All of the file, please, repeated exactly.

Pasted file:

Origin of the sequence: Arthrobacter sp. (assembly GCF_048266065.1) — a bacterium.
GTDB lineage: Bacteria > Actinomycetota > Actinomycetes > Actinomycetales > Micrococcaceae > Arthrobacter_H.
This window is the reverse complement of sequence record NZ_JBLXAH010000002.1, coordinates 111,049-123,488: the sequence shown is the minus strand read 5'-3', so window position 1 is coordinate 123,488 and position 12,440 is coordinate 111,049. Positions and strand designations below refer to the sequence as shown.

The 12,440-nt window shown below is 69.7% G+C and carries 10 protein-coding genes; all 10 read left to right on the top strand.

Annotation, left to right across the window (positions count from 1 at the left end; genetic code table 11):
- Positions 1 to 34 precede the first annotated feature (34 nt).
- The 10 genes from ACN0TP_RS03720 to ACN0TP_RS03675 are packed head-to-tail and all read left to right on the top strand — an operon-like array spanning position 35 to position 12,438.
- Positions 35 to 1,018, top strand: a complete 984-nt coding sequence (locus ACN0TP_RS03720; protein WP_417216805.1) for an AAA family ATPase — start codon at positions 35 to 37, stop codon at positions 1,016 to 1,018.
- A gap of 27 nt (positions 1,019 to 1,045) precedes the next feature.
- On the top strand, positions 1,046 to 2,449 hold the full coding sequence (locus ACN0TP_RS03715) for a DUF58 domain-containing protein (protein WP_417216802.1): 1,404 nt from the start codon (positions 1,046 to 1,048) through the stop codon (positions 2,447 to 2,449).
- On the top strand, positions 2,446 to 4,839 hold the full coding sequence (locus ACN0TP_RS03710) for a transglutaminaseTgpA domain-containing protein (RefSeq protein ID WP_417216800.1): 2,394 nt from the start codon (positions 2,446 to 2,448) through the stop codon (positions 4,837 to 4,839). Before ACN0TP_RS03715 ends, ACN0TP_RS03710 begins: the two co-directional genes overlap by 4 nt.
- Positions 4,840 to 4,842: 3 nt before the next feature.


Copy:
Origin of the sequence: Arthrobacter sp. (assembly GCF_048266065.1) — a bacterium.
GTDB lineage: Bacteria > Actinomycetota > Actinomycetes > Actinomycetales > Micrococcaceae > Arthrobacter_H.
This window is the reverse complement of sequence record NZ_JBLXAH010000002.1, coordinates 111,049-123,488: the sequence shown is the minus strand read 5'-3', so window position 1 is coordinate 123,488 and position 12,440 is coordinate 111,049. Positions and strand designations below refer to the sequence as shown.

The 12,440-nt window shown below is 69.7% G+C and carries 10 protein-coding genes; all 10 read left to right on the top strand.

Annotation, left to right across the window (positions count from 1 at the left end; genetic code table 11):
- Positions 1 to 34 precede the first annotated feature (34 nt).
- The 10 genes from ACN0TP_RS03720 to ACN0TP_RS03675 are packed head-to-tail and all read left to right on the top strand — an operon-like array spanning position 35 to position 12,438.
- Positions 35 to 1,018, top strand: a complete 984-nt coding sequence (locus ACN0TP_RS03720; protein WP_417216805.1) for an AAA family ATPase — start codon at positions 35 to 37, stop codon at positions 1,016 to 1,018.
- A gap of 27 nt (positions 1,019 to 1,045) precedes the next feature.
- On the top strand, positions 1,046 to 2,449 hold the full coding sequence (locus ACN0TP_RS03715) for a DUF58 domain-containing protein (protein WP_417216802.1): 1,404 nt from the start codon (positions 1,046 to 1,048) through the stop codon (positions 2,447 to 2,449).
- On the top strand, positions 2,446 to 4,839 hold the full coding sequence (locus ACN0TP_RS03710) for a transglutaminaseTgpA domain-containing protein (RefSeq protein ID WP_417216800.1): 2,394 nt from the start codon (positions 2,446 to 2,448) through the stop codon (positions 4,837 to 4,839). Before ACN0TP_RS03715 ends, ACN0TP_RS03710 begins: the two co-directional genes overlap by 4 nt.
- Positions 4,840 to 4,842: 3 nt before the next feature.